NEW YORK – Construction workers, mostly Latino immigrants, remembered this Friday in New York workers who were killed or injured on the job and demanded greater safety, better wages and the respect.

On the occasion of the commemoration of the Day of the dead workers – which the labor movement commemorates today in the United States – the workers gathered in front of the building, in the area of ​​Chelsea, lower Manhattan, where in April 2015, the Ecuadorian worker Carlos Moncayo lost his life.

“Justice” they shouted as they held a gigantic black banner with the names, written in white paint, of those who died, in an act called by the organization New Immigrant Community Empowerment (NICE), which helps immigrant workers .

Studies have shown that Latinos and those who are not union members are at greater risk of dying on the job and many tragedies have occurred from falling from scaffolding or being buried in trenches dug for construction, as is arrived in Moncayo, recalled Nilbia Coyote, executive. director of NICE.

He also recalled that before many accidents, there were warnings from the authorities about violations by companies of the Occupational Safety Law without action being taken in this regard. “These are preventable deaths,” which continue to occur, he said.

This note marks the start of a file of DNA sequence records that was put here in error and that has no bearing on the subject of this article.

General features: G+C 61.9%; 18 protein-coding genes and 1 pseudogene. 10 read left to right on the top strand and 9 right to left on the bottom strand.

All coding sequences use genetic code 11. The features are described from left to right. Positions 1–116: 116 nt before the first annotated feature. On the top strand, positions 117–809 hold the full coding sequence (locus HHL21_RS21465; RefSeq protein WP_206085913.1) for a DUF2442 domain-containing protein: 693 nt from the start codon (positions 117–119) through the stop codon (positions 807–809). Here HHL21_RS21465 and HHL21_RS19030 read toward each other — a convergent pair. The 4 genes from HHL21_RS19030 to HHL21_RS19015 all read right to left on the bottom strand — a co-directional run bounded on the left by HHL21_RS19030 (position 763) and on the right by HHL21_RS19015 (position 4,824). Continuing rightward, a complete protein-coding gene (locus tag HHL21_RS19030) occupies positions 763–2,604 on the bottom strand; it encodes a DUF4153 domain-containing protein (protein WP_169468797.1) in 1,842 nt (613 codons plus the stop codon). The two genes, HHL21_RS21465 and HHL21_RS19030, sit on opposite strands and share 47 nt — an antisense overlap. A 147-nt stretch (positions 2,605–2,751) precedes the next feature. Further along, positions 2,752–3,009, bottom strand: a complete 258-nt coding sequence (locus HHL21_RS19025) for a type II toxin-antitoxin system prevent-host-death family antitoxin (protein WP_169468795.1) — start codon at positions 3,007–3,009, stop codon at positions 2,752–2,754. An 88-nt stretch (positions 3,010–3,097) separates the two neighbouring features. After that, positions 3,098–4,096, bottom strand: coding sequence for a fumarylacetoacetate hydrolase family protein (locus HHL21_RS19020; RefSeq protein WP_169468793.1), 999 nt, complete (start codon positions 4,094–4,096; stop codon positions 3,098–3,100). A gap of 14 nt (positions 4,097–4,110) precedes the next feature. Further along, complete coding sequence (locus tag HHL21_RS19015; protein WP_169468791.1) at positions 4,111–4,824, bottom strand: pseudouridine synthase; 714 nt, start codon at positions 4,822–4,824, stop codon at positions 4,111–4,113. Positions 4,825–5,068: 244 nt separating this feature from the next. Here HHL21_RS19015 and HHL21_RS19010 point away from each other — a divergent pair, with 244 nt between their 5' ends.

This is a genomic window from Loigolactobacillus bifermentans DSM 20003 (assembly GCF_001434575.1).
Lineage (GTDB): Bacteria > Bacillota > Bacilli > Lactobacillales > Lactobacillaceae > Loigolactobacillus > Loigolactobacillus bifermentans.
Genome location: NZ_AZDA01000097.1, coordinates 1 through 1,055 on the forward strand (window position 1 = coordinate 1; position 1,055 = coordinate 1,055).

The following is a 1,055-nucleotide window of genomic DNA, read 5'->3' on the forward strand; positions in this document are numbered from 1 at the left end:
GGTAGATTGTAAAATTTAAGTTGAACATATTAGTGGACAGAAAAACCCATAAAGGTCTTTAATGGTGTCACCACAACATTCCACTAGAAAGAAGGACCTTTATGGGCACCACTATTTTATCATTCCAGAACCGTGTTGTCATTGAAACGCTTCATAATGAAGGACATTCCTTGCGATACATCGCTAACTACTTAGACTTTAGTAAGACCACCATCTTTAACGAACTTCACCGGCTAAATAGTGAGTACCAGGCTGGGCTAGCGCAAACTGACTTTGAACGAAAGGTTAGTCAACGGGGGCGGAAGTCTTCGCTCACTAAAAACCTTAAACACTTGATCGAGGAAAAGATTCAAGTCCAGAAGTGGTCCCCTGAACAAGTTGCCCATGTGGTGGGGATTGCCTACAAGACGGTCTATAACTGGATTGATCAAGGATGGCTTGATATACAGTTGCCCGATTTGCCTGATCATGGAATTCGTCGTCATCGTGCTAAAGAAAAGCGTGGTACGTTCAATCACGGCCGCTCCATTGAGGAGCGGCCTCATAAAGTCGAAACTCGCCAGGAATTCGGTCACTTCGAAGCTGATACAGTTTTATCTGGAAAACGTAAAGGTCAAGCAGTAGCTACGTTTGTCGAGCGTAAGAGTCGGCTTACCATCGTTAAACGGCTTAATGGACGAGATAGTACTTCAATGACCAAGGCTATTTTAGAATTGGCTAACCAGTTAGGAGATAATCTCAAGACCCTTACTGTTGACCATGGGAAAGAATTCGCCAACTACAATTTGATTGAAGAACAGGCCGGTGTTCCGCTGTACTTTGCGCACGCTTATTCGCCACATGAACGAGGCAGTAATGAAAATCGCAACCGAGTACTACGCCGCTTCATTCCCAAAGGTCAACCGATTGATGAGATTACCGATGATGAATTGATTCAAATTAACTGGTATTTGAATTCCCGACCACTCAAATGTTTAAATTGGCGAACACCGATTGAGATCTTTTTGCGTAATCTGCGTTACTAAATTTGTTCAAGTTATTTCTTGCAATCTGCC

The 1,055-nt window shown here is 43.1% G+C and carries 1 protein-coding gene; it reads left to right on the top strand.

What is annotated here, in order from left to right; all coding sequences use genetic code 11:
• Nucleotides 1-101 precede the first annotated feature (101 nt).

Coyote cited a report released this year by the New York City Committee for Workplace Safety (NYCOSH) — made up of workers, unions, community organizations and activists — that said 20 workers died in that city in 2021. , with the death rate returning to pre-pandemic levels.

Moncayo, a 22-year-old undocumented immigrant died from a rockslide that occurred while digging a trench over 13 feet (3.96 meters) that buried him and according to the investigation, the foreman and the project supervisor had ignored repeated warnings of danger, even shortly before the accident.

The company he worked for was convicted of negligent homicide and manslaughter, the first time in the country that a construction company has been convicted of manslaughter and fined. .

His death also prompted legislation, signed last November by Governor Kathy Hochul, that increases fines for businesses, up to $500,000, for the death or serious physical injury of an employee.

Carolina Ardila with the details.

Juan Iza, also Ecuadorian, recalled the death of his brother Eduardo, who lost consciousness while working in construction and the company did not immediately take him to the hospital and when it did, it was too late. “Maybe they had something to hide,” he commented.

Coyote stressed the importance of learning about their rights and taking the workplace safety course required for construction jobs in New York.

Francisco Palacios, who has the certificate to have taken the course, said he was fired when, after finding violations, he demanded that the workers’ conditions be improved.

Categorized in: